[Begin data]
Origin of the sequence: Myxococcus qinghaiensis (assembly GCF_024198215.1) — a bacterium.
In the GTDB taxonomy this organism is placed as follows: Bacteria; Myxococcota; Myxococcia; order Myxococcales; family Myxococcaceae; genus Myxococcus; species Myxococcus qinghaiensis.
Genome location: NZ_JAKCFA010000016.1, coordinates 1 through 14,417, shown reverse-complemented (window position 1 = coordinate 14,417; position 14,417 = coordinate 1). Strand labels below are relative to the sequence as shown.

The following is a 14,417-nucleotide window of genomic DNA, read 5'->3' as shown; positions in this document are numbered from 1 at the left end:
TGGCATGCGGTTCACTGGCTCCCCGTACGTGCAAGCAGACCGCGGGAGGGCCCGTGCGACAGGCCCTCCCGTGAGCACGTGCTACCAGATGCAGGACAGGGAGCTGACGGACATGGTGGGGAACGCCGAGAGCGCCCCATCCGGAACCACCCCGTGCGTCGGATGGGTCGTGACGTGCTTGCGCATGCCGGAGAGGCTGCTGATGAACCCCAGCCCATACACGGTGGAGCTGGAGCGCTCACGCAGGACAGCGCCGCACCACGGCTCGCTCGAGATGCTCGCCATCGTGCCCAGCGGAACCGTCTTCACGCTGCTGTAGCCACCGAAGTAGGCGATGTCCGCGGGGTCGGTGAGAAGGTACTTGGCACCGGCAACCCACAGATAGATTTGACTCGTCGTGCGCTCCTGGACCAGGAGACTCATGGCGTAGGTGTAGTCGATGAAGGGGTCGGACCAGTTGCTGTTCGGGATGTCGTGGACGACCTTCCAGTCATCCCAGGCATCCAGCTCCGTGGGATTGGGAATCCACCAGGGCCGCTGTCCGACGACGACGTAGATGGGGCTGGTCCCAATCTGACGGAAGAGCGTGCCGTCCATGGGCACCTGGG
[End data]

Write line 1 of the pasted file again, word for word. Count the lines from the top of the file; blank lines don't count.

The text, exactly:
Origin of the sequence: Myxococcus qinghaiensis (assembly GCF_024198215.1) — a bacterium.